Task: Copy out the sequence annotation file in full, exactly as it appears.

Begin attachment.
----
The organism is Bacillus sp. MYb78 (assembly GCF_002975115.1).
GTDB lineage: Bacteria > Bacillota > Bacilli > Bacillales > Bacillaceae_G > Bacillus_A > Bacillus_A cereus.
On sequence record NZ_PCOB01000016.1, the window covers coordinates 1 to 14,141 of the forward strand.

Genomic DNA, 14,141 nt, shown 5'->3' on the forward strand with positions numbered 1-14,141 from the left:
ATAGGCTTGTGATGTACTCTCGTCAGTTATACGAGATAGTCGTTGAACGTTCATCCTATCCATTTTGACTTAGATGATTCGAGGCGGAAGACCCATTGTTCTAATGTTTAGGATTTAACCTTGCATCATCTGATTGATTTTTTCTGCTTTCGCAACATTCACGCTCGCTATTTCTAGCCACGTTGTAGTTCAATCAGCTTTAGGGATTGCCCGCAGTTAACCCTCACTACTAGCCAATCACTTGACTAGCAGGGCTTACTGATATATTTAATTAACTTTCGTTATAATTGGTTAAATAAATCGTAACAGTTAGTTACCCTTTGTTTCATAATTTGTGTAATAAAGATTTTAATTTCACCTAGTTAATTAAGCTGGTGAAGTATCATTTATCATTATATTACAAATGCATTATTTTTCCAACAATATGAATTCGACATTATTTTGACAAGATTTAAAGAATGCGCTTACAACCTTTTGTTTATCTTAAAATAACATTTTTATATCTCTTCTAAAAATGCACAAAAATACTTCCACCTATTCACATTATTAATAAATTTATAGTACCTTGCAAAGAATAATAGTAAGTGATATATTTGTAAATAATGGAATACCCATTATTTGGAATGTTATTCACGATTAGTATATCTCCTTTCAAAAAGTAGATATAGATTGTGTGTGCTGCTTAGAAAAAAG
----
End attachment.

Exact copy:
The organism is Bacillus sp. MYb78 (assembly GCF_002975115.1).
GTDB lineage: Bacteria > Bacillota > Bacilli > Bacillales > Bacillaceae_G > Bacillus_A > Bacillus_A cereus.
On sequence record NZ_PCOB01000016.1, the window covers coordinates 1 to 14,141 of the forward strand.

Genomic DNA, 14,141 nt, shown 5'->3' on the forward strand with positions numbered 1-14,141 from the left:
ATAGGCTTGTGATGTACTCTCGTCAGTTATACGAGATAGTCGTTGAACGTTCATCCTATCCATTTTGACTTAGATGATTCGAGGCGGAAGACCCATTGTTCTAATGTTTAGGATTTAACCTTGCATCATCTGATTGATTTTTTCTGCTTTCGCAACATTCACGCTCGCTATTTCTAGCCACGTTGTAGTTCAATCAGCTTTAGGGATTGCCCGCAGTTAACCCTCACTACTAGCCAATCACTTGACTAGCAGGGCTTACTGATATATTTAATTAACTTTCGTTATAATTGGTTAAATAAATCGTAACAGTTAGTTACCCTTTGTTTCATAATTTGTGTAATAAAGATTTTAATTTCACCTAGTTAATTAAGCTGGTGAAGTATCATTTATCATTATATTACAAATGCATTATTTTTCCAACAATATGAATTCGACATTATTTTGACAAGATTTAAAGAATGCGCTTACAACCTTTTGTTTATCTTAAAATAACATTTTTATATCTCTTCTAAAAATGCACAAAAATACTTCCACCTATTCACATTATTAATAAATTTATAGTACCTTGCAAAGAATAATAGTAAGTGATATATTTGTAAATAATGGAATACCCATTATTTGGAATGTTATTCACGATTAGTATATCTCCTTTCAAAAAGTAGATATAGATTGTGTGTGCTGCTTAGAAAAAAG